Retro CPC Dongle – Part 32

Well, as promised in my last CPC2 post, I finished the next build of the CPC2 board and learned a lot of things during the process. Somethings worked, some things didn’t, but every build is giving me a wealth of knowledge of product design, fault diagnosis and rectification work. Yes, de-solder braid really was my best friend in this build!

Finally, a working board (click here for large)
Bottom side of board (click here for large)

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Arduino ISP

As a brief reprieve from my main CPC2 project, I sidetracked into Arduino programming to solve a problem on the CPC2. I need to create an interface to a memory card, with only two wires. To do this, I’m going to use an Atmel (Microchip) ATtiny841 to interface between the memory card SPI interface and a two-wire serial UART. To program this device without spending heaps of money on a dedicated programmer, I’ll use an Arduino to program the Tiny. This post covers setting up an Arduino to write a bootloader into another Arduino or Atmel chip. To test this process, I used an Freetronics EtherTen to program a Freetronics Eleven that had a damaged bootloader.  I’m using version 1.8.5 of the Arduino IDE.

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Retro CPC Dongle – Part 31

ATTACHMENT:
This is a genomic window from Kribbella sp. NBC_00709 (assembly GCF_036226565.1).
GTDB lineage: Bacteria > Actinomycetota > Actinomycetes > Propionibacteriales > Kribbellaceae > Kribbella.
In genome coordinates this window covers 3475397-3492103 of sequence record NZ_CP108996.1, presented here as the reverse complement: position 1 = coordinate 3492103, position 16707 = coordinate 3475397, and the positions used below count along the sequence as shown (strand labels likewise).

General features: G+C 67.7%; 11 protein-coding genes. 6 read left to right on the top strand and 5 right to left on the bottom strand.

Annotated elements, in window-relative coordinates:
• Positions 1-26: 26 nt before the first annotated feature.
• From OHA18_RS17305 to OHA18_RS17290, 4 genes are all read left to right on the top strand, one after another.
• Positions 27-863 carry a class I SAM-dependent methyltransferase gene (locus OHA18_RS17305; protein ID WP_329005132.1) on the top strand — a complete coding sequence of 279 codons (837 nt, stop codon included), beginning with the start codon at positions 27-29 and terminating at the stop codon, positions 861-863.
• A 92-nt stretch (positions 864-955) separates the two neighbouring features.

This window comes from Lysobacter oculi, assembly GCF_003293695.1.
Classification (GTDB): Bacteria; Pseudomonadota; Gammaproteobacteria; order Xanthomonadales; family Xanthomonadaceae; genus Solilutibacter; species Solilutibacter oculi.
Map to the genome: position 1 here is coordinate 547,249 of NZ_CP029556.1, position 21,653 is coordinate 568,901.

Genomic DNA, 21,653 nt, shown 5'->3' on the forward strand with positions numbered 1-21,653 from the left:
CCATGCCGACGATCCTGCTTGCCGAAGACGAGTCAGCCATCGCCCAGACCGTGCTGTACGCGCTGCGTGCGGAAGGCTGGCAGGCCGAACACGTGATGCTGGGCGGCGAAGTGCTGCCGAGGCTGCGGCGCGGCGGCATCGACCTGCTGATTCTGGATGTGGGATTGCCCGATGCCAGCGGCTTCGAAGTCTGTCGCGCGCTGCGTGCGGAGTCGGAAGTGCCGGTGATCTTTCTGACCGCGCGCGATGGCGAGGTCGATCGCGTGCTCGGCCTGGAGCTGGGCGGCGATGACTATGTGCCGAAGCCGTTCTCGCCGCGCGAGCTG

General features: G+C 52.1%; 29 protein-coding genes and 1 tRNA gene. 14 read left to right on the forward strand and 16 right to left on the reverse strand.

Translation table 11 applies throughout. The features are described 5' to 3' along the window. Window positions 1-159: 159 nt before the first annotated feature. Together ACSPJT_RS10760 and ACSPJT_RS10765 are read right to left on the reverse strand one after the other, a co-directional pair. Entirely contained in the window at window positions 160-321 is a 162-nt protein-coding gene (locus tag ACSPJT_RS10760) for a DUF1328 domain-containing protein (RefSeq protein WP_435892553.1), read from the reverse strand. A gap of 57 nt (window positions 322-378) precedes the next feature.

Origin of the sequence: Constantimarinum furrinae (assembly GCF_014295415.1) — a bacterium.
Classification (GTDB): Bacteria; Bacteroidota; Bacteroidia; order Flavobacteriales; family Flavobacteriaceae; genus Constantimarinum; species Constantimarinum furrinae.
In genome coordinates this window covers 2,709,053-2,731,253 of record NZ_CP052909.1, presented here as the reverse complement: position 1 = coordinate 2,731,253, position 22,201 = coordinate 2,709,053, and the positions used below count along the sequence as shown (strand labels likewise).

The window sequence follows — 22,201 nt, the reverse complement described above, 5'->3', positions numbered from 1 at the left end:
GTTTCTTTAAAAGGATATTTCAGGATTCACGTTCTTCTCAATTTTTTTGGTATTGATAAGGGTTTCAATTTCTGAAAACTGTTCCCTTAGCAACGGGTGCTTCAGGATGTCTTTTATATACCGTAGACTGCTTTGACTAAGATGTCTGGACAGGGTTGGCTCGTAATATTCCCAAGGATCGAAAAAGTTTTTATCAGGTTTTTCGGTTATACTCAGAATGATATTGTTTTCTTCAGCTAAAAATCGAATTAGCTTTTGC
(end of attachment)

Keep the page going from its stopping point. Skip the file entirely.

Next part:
I’ll start with a confession. While I’ve had some success with FPGAs, I managed this despite not understanding some of the basics, such as system design constraints, particularly in Quartus. This post covers both my research into system design/timing constraints and the result of the byte cache that sits on top of the SDRAM controller. I’ll break with my tradition and save the screen grab for the end.

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Retro CPC Dongle – Part 30

 

“Cache Grab”

Yes, pun intended, this post is about the caching SDRAM controller that I’ve written for the new CPC2.2 board. Here’s the cache (screen) grab:

Cache (Screen) Grab (Click for large)

This screen grab shows one of the key process steps in the caching controller, the cache line replacement. The red bracket indicates the cache i/o ports and some key internal state variables, and the blue bracket indicates the data cache i/o ports on the dual-port ram. Continue reading